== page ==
Q: [Baby to 5 Years] I’m going back to work and want to find the best childcare facility I can. What should I be looking for when I’m researching facilities?
A: Parents often come in and don’t know what to ask, or they get distracted by some of the things I’d call “bells and whistles” like new technology or a shiny new play structure. But as someone who has been in this field for over 22 years, there are really three main things parents should be looking out for when evaluating childcare options.
Safety: First and foremost, safety is the No. 1 thing parents need to look for when researching a childcare facility. I encourage parents to look beyond physical safety (like a fence around the playground) to also look into program safety and ask the program director the difficult questions that are important to your family—there is no such thing as a dumb question. Some program safety questions might include, “Do all of your staff have immunizations?” “Do you have regular center inspections?” “Are there background checks for all staff members?” These are all important things to keep in mind beyond physical safety.
A Focus on Education: Your primary concern for your child may be great, safe care in a loving environment. As it should be! But you should also look for a center that will help your child begin building skills that will be crucial as they enter kindergarten and first grade. Research shows that cognitive skills, like math and literacy, as well as the physical and emotional development your child builds between birth to 5 years old can set them up for success for the rest of their educational careers. No matter what curriculum a program offers, they should be able to explain their guiding principle and show you results. At KinderCare we regularly assess our students to track their progress, and our results show that the longer kids stay with us, the better they perform. Wherever you go, make sure the director knows the curriculum, why they use it, and how it’s proven to benefit their kids. And when you walk through the classrooms, check for evidence of what children are learning to make sure the program is delivering on its promise.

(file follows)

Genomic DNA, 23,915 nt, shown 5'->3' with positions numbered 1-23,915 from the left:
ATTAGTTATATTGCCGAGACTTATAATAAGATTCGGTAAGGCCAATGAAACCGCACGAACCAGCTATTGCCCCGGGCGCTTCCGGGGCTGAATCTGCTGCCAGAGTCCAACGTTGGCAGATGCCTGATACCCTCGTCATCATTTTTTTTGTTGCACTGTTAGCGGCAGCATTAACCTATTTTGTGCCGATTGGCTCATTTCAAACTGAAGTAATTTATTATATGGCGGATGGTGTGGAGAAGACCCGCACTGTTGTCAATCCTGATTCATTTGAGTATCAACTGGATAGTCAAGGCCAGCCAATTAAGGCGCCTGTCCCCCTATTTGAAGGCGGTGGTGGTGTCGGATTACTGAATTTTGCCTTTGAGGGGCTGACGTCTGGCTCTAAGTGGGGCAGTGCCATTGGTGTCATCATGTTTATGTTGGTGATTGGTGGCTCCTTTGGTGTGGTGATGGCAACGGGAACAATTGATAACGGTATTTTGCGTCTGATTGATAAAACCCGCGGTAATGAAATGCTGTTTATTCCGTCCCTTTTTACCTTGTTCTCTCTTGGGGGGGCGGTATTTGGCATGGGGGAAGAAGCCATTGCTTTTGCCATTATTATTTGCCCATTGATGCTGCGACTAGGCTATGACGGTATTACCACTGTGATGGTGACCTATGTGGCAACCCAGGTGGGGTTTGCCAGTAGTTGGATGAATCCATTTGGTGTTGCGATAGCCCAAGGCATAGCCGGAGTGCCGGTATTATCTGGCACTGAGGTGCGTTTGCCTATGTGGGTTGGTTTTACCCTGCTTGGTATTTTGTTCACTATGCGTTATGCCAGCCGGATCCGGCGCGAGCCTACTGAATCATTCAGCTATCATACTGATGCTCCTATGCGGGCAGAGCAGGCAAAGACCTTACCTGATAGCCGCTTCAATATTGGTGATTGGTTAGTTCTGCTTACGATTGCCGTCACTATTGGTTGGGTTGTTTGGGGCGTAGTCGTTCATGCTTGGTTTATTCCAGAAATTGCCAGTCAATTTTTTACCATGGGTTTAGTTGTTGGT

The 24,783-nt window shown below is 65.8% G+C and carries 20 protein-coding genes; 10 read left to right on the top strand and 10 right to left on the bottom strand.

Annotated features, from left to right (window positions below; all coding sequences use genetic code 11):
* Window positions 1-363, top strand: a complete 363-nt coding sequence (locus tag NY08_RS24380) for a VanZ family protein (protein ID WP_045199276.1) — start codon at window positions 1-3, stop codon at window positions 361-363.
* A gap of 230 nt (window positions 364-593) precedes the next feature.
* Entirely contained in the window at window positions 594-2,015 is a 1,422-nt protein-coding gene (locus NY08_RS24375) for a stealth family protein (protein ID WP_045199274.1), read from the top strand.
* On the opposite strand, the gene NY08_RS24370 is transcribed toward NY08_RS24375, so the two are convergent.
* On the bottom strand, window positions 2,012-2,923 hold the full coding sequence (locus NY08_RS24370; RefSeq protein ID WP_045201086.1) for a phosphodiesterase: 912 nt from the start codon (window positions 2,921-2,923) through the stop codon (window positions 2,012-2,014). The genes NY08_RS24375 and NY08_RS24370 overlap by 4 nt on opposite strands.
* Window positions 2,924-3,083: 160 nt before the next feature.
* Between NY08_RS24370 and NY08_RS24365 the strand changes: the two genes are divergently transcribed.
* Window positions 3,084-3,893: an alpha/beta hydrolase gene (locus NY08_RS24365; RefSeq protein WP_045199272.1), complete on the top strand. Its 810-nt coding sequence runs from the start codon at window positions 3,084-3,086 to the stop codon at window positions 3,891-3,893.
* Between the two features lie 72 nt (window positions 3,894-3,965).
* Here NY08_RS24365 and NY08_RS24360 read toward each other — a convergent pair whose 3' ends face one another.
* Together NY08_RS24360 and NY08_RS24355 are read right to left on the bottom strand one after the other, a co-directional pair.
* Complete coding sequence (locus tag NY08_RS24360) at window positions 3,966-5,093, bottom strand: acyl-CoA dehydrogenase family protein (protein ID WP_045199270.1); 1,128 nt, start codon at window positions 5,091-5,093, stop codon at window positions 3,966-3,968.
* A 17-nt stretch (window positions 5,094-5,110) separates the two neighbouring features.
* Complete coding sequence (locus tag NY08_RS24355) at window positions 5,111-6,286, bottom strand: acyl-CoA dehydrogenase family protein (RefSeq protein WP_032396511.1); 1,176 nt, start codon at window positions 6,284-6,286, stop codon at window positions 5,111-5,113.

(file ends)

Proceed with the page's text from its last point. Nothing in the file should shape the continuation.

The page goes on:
Relationship Building: You want your kid to be at a center where you have a good, open relationship and communication with the director and the teachers. There should be an open-door policy in terms of being able to call or come in to check on your child, and you should feel comfortable going to your director with any questions—no matter how tough. Look for a director who is willing to spend as much time as you need to be comfortable during your visit. This is the person you’ll go to if you have a problem, and they should listen to your concerns. A great way to tell if a center focuses on building relationships with their families is by asking, “What kind of things do you do for the families throughout the year?” At KinderCare, we have family events and parent/teacher conferences, which builds connections between the families and the center.
Rebecca Nehez is currently a center director at Aliso Viejo KinderCare. She has been in the child development field since 1996. She has a bachelor of science in education with a concentration in early childhood education. www.kindercare.com